Byzantine Empire

(redirected from Eastern Roman)
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  • noun

Synonyms for Byzantine Empire

a continuation of the Roman Empire in the Middle East after its division in 395

References in periodicals archive ?
Their leader, Alavivus, petitioned the Eastern Roman emperor, Valens, for permission to cross the river and settle in Thrace, promising to be faithful subjects.
Colonnaded streets were a dominant feature in eastern Roman urbanism.
In the Western historical imagination, the Eastern Roman Empire, which ruled from Constantinople (now Istanbul, Turkey) from AD 330 until 1453, has received mostly disdain and neglect.
In its long history, Istanbul has served as the capital city of many civilizations such as the Roman Empire, Eastern Roman (Byzantine) Empire, Latin Empire and the Ottoman Empire.
He thus offers this book as a corrective, reviewing the archaeological evidence on the lived experiences of Christianity within the Eastern Roman Empire, Greece and the Balkans, North Africa, and Italy and Northwest Europe.
One of the two churches discovered at Perperikon is the oldest in the region, dated back to 4th and 5th centuries, the rules of Emperor Arcadius (395-408 AD) in the Eastern Roman Empire, and Emperor Honorius (395-423 AD) in the Western Roman Empire, after the division of the Roman Empire in 395 AD.
The Christian emperor of the Eastern Roman Empire, Justinian, was the first one who removed marble parts from the Parthenon in the 6th century AD, which he used in the building of Hagia Sophia in Istanbul.
The remainders of walls and paving that cling obstinately to whatever hold it can retain amid the grass and sand of the hills--and whatever of its place it has held on to in spite of the shovels and tractors that have cleared the way for crops--show what there is to see now of the great road, the Via Diagonalis, that in Roman times connected Rome to the capital city of the Eastern Roman Empire, Constantinople.
On the other hand, the Byzantine Christians residing in the Eastern Roman empire found the idea very unsettling as their gods have long before Christianity been pagan, a mindset that eventually lead to the creation of separate Nestorian sects that couldn't believe that Jesus was God.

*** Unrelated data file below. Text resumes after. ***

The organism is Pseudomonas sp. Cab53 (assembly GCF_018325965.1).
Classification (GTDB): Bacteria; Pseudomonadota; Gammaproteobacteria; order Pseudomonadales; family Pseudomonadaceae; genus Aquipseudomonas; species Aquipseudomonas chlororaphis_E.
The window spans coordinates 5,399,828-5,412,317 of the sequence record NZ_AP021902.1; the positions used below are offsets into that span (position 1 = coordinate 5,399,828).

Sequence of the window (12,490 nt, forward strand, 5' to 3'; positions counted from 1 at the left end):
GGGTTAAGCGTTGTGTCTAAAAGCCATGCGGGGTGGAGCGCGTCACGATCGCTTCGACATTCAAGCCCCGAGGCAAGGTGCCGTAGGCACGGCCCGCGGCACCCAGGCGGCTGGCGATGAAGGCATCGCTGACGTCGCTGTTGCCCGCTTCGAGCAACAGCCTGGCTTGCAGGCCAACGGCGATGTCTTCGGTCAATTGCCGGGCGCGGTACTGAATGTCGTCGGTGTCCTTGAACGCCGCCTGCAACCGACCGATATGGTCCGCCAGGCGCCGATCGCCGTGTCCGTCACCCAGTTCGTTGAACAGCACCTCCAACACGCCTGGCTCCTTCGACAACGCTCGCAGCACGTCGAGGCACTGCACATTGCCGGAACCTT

Moreover, the Treaty of Omar unequivocally decreed that the possessions and personal belongings of the Christians, whether they chose to remain under the tutelage of Islam or to depart to the Eastern Roman Empire, were to be protected and respected.
Archaeologists have discovered two gold coins in the Sinai peninsula dating to the era of Eastern Roman Emperor Valens that are the first of their kind to be found in Egypt.
The story is told in the words of scribe Priscus of Panium, who also chronicles the internal problems befalling both the Western and Eastern Roman empires.
He begins with ancient Egypt and moves chronologically as well as geographically on to Greece, Rome, the rise of Mohammed and his peace-loving warriors, the conflict with the Eastern Roman Empire, and then on to the Middle Ages, the tragic fall of Constantinople, the role of Malta, Cyprus, and Crete, the Victory of Lepanto, the siege of Gibraltar, Napoleon's adventures, Egypt after Napoleon, the struggle for Greek independence, Italian unification, the Great War and the collapse of the Ottoman Empire.
They were so immense they made the capital of the Eastern Roman, or Byzantine Empire as it is often called, impregnable for 1,123 years until the Ottoman Turks finally took the city in 1453 - thanks to the use of a giant canon built by an Hungarian engineer.
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